UZH-Logo

Transcranial magnetic stimulation of macaque frontal eye fields decreases saccadic reaction time


Gerits, Annelies; Ruff, Christian C; Guipponi, Olivier; Wenderoth, Nicole; Driver, Jon; Vanduffel, Wim (2011). Transcranial magnetic stimulation of macaque frontal eye fields decreases saccadic reaction time. Experimental Brain Research, 212(1):143-152.

Abstract

Transcranial magnetic stimulation (TMS) is increasingly used to perturb targeted human brain sites non-invasively, to test for causal effects on performance of cognitive tasks. TMS might also be used in non-human primates to complement invasive work and compare with human studies. Here, we targeted the frontal eye fields (FEF) in two macaques with a continuous theta-burst (cTBS) protocol, testing the impact on visually guided saccades. After unilateral cTBS over the FEF in either hemisphere, a small (mean 7 ms) but highly consistent decrease in saccadic reaction times (RTs) was observed. Lower latencies arose for saccades both contra- and ipsilateral to the stimulated FEF after cTBS. These results provide the first demonstration that TMS can be used to affect saccadic behavior in non-human primates. The unexpectedly bilateral impact on RTs may reflect an impact on 'fixation' neurons in the FEF and/or transcallosal modulation of both FEFs induced by unilateral cTBS. In either case, this study demonstrates a clear behavioral effect induced by TMS in awake behaving monkeys performing a cognitive task. This opens new opportunities for investigating the causal roles of targeted brain areas in behavior, for measuring physiological consequences of TMS in the primate brain, and ultimately for human-monkey comparisons.

Transcranial magnetic stimulation (TMS) is increasingly used to perturb targeted human brain sites non-invasively, to test for causal effects on performance of cognitive tasks. TMS might also be used in non-human primates to complement invasive work and compare with human studies. Here, we targeted the frontal eye fields (FEF) in two macaques with a continuous theta-burst (cTBS) protocol, testing the impact on visually guided saccades. After unilateral cTBS over the FEF in either hemisphere, a small (mean 7 ms) but highly consistent decrease in saccadic reaction times (RTs) was observed. Lower latencies arose for saccades both contra- and ipsilateral to the stimulated FEF after cTBS. These results provide the first demonstration that TMS can be used to affect saccadic behavior in non-human primates. The unexpectedly bilateral impact on RTs may reflect an impact on 'fixation' neurons in the FEF and/or transcallosal modulation of both FEFs induced by unilateral cTBS. In either case, this study demonstrates a clear behavioral effect induced by TMS in awake behaving monkeys performing a cognitive task. This opens new opportunities for investigating the causal roles of targeted brain areas in behavior, for measuring physiological consequences of TMS in the primate brain, and ultimately for human-monkey comparisons.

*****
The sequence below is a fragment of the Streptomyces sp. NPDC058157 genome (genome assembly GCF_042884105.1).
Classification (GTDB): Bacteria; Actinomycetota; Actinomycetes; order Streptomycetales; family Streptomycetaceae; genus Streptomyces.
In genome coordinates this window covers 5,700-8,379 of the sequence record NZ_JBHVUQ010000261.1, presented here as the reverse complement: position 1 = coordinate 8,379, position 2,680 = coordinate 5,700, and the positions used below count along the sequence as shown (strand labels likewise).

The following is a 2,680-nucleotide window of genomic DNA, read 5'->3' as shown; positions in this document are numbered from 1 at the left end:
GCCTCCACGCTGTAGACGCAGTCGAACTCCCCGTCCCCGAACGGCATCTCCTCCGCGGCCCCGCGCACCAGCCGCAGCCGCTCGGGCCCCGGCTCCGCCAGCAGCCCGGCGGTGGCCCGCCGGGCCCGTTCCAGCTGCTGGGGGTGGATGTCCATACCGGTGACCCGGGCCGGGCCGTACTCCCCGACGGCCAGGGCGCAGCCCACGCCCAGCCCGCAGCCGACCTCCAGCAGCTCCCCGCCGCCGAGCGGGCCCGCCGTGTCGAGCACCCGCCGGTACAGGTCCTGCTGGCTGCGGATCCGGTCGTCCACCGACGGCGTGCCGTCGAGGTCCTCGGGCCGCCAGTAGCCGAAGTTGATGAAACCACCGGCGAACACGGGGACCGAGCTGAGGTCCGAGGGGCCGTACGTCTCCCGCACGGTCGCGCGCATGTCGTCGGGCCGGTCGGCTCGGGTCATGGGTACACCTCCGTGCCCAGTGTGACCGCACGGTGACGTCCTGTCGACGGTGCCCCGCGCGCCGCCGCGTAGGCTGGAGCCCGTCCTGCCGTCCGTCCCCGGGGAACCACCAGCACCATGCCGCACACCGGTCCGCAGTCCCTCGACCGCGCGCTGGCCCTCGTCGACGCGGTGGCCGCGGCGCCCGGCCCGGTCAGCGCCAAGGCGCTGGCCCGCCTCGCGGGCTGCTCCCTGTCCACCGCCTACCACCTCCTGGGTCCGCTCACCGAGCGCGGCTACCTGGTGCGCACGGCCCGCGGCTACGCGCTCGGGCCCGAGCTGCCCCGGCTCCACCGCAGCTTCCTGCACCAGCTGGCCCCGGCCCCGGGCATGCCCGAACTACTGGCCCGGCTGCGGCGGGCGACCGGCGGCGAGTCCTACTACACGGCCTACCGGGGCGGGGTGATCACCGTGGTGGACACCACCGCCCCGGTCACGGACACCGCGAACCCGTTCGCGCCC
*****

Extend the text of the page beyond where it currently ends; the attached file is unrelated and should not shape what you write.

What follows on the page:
Citations

7 citations in Web of Science®
9 citations in Scopus®
Google Scholar™

Altmetrics

Downloads

2 downloads since deposited on 25 Oct 2011
0 downloads since 12 months
Detailed statistics

Additional indexing

Item Type:Journal Article, refereed, original work
Communities & Collections:03 Faculty of Economics > Department of Economics
08 University Research Priority Programs > Foundations of Human Social Behavior: Altruism and Egoism
Dewey Decimal Classification:170 Ethics
330 Economics
Language:English
Date:2011
Deposited On:25 Oct 2011 13:35
Last Modified:05 Apr 2016 15:03
Publisher:Springer
ISSN:0014-4819
Publisher DOI:10.1007/s00221-011-2710-3
PubMed ID:21544509
Permanent URL: http://doi.org/10.5167/uzh-50198

Download

[img]
Content: Published Version
Filetype: PDF - Registered users only
Size: 852kB
View at publisher

TrendTerms

TrendTerms displays relevant terms of the abstract of this publication and related documents on a map. The terms and their relations were extracted from ZORA using word statistics. Their timelines are taken from ZORA as well. The bubble size of a term is proportional to the number of documents where the term occurs. Red, orange, yellow and green colors are used for terms that occur in the current document; red indicates high interlinkedness of a term with other terms, orange, yellow and green decreasing interlinkedness. Blue is used for terms that have a relation with the terms in this document, but occur in other documents.
You can navigate and zoom the map. Mouse-hovering a term displays its timeline, clicking it yields the associated documents.

Author Collaborations